A History of the County of Wiltshire: Volume 14, Malmesbury Hundred. Originally published by Victoria County History, London, 1991.
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Malmesbury hundred in north-west Wiltshire is flat, well drained land, not an area of hill forts and henge monuments, but one of dense and apparently prosperous settlement in the Saxon period. Malmesbury was the site of an early and wealthy abbey around which a town grew up, and the place names, including Norton, Sutton, Somerford, Stanton, Crudwell, and the evocative Charlton, are typically Saxon. At the Conquest Malmesbury was as developed as any town in Wiltshire, and the two hundreds which later merged as Malmesbury hundred probably contained as many villages to the square mile as any other in the county. Malmesbury stands on a promontory above the Sherston and Tetbury branches of the Bristol Avon; Oaksey and Brinkworth are sited on ridges, but nearly all the other villages are beside streams. Many are mentioned in Malmesbury abbey charters but the boundaries ascribed to them may be much later than the purported dates of the charters: nevertheless some boundaries, notably the Foss Way and other roads, and the Avon, its Sherston branch, and its tributaries Gauze, Brinkworth, and Woodbridge brooks, are clearly ancient and suggest an early end to intercommoning by villages. A straight line dividing several pairs of parishes in the south part of the hundred suggests a later end to it there, and isolated examples of intercommoning persisted throughout the Middle Ages.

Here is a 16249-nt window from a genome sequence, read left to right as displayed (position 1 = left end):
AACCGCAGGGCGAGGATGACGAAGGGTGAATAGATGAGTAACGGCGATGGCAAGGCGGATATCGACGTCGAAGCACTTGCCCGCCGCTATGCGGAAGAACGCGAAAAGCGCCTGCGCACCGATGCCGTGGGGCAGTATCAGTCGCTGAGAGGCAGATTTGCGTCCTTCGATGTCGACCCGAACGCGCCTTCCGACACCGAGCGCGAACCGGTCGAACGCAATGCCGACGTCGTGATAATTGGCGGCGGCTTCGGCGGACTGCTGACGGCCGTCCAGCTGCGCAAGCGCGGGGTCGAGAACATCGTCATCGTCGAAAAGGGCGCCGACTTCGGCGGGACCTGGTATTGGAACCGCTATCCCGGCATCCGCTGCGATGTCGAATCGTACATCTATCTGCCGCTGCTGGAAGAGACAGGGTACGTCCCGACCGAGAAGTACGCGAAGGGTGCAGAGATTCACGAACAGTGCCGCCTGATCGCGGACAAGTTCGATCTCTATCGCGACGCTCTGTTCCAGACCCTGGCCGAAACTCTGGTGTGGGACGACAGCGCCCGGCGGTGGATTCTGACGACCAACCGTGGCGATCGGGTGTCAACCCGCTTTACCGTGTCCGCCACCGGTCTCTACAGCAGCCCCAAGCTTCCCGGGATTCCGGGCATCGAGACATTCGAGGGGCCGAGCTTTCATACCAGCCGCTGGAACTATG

Most of the hundred is in Wiltshire's Cotswold country where Cornbrash and limestone and clay of the Forest Marble outcrop: to the south-east, where the clay soils are heavier, part is in the Cheese country. The Cotswold country was noted for sheep-and-corn husbandry, and nearly every principal village in the hundred is known to have had open fields and common pastures in the Middle Ages. There was apparently little dispersed settlement before the 16th century and the villages remained small. Malmesbury, a focus for many of them, never had a market to rival Tetbury, Cirencester, or Chippenham, and the success of its cloth industry was spasmodic. Although the town expanded westwards in the 19th and 20th centuries the two branches of the Avon prevented expansion in the other three directions, and, poorly served by railways and modern roads, it has remained commercially undeveloped. In the 20th century a few of the villages, Hullavington, Brinkworth, and Sutton Benger, have grown substantially; there has been new building in most of the others, perhaps encouraged by the proximity of the M4 motorway and fast rail services, but a few, including Norton, Foxley, Draycot Cerne, and Garsdon, have remained very small. At various times some hamlets have dwindled to single farmsteads, but the hundred is not an area of lost villages.